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Michael Bloomberg, Others Kick in $125 Million for New Cancer Center

Johns Hopkins Hospital Continues Cancer Research And TreatmentJohns Hopkins Hospital Continues Cancer Research And Treatment
Dr. Julie Brahmer (R) and Katie Thornton review PET (Positron Emission Tomography) scans of a patient being treated at the Kimmel Comprehensive Cancer Center at Johns Hopkins August 15, 2005 in Baltimore, Maryland. Since its inception in 1973, the Sidney Kimmel Comprehensive Cancer Center at Johns Hopkins has been dedicated to better understanding human cancers and finding more effective treatments.Photograph by Win McNamee via Getty Images

With major donations from former New York City Mayor Michael Bloomberg and philanthropist Sidney Kimmel, John Hopkins University announced Tuesday that it is launching a new cancer institute focused on immunotherapy.

The Bloomberg-Kimmel Institute for Cancer Immunotherapy is a notable embrace of Vice President Joseph Biden’s “moonshot” initiative to cure cancer, which proposed immunotherapy as a key focus of research.

In total, nearly $125 million was donated to establish the center on the John Hopkins medical campus in East Baltimore Tuesday. Bloomberg and Kimmel each gave $50 million gifts and another $25 million was contributed by more than a dozen additional supporters.

Immunotherapy leverages the body’s natural immune system to fight invasive cancer cells. Instead of the one-size kills all approach of chemotherapy, immunotherapy treatments use a more refined approach, leveraging T-cells to specifically target and destroy cancers.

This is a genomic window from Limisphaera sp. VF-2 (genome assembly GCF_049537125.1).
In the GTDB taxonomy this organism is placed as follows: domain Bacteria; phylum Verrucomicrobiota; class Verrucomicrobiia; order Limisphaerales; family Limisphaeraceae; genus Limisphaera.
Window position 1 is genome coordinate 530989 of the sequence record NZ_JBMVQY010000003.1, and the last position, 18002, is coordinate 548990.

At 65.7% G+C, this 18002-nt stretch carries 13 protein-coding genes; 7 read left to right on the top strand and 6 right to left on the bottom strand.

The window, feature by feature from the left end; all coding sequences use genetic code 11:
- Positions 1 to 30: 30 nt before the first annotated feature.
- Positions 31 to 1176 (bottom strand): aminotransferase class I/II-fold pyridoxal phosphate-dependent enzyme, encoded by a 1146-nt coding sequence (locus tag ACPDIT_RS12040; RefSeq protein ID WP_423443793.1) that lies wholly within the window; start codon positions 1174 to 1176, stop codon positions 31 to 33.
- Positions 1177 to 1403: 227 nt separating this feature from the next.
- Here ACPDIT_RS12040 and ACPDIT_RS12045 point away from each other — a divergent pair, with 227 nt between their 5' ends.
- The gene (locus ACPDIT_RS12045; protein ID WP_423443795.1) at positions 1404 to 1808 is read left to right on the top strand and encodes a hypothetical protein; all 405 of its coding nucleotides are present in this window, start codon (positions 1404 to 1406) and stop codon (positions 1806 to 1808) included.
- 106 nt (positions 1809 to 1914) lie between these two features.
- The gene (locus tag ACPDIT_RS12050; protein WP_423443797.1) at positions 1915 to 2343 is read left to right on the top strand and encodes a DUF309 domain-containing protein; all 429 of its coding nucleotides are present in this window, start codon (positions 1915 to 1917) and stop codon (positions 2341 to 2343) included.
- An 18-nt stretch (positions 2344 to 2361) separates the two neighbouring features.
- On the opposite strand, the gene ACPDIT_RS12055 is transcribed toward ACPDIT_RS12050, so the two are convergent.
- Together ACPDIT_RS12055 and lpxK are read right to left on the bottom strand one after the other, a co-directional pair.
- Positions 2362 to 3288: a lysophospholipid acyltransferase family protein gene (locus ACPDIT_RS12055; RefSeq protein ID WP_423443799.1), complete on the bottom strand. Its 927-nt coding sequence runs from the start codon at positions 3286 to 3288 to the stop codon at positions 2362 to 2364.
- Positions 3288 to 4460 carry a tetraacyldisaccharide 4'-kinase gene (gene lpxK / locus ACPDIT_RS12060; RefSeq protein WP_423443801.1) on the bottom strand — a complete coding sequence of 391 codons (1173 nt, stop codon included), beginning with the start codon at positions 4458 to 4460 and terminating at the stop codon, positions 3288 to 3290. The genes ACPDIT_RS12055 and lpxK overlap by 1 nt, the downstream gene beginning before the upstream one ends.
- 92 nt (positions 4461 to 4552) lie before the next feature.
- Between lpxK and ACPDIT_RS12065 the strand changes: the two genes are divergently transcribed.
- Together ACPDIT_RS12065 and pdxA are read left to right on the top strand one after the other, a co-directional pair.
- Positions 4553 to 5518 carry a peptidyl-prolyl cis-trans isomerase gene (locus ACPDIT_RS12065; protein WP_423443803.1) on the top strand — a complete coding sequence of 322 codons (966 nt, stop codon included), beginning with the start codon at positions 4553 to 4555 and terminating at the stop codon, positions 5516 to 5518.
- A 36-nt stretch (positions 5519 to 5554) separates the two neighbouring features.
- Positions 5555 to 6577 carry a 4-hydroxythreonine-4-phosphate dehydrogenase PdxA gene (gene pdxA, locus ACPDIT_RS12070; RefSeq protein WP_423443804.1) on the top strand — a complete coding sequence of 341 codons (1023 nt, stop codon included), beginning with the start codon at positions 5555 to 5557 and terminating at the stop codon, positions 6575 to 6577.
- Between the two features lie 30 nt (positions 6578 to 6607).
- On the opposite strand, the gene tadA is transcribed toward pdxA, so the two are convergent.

“We are at the forefront of an emerging and promising field of cancer research and treatment,” Paul Rothman, dean and CEO of John Hopkins Medicine, told The Hub, a university publication. “We are grateful for these tremendous gifts, which will help us accelerate the already rapid pace of discoveries in immunotherapy.”



However, immunotherapy treatments are still relatively early in development and target only a few of the myriad of mutations that cause different cancers. Researchers at Johns Hopkins (and beyond) are hoping to expand the scope of these drugs to target a broader range of cancers with the goal of advancing “immunotherapies to the point where the immune system will ultimately be able to beat 100% of cancers,” Drew Pardol, who will run the institute, told The Hub.

The funds will be used to promote further research as well as help recruit additional scientists, provide new research infrastructure, invest in new technology, and enhance partnerships with the private sector. The center will focus its research on melanoma, colon, pancreatic, urologic, lung, breast, and ovarian cancers.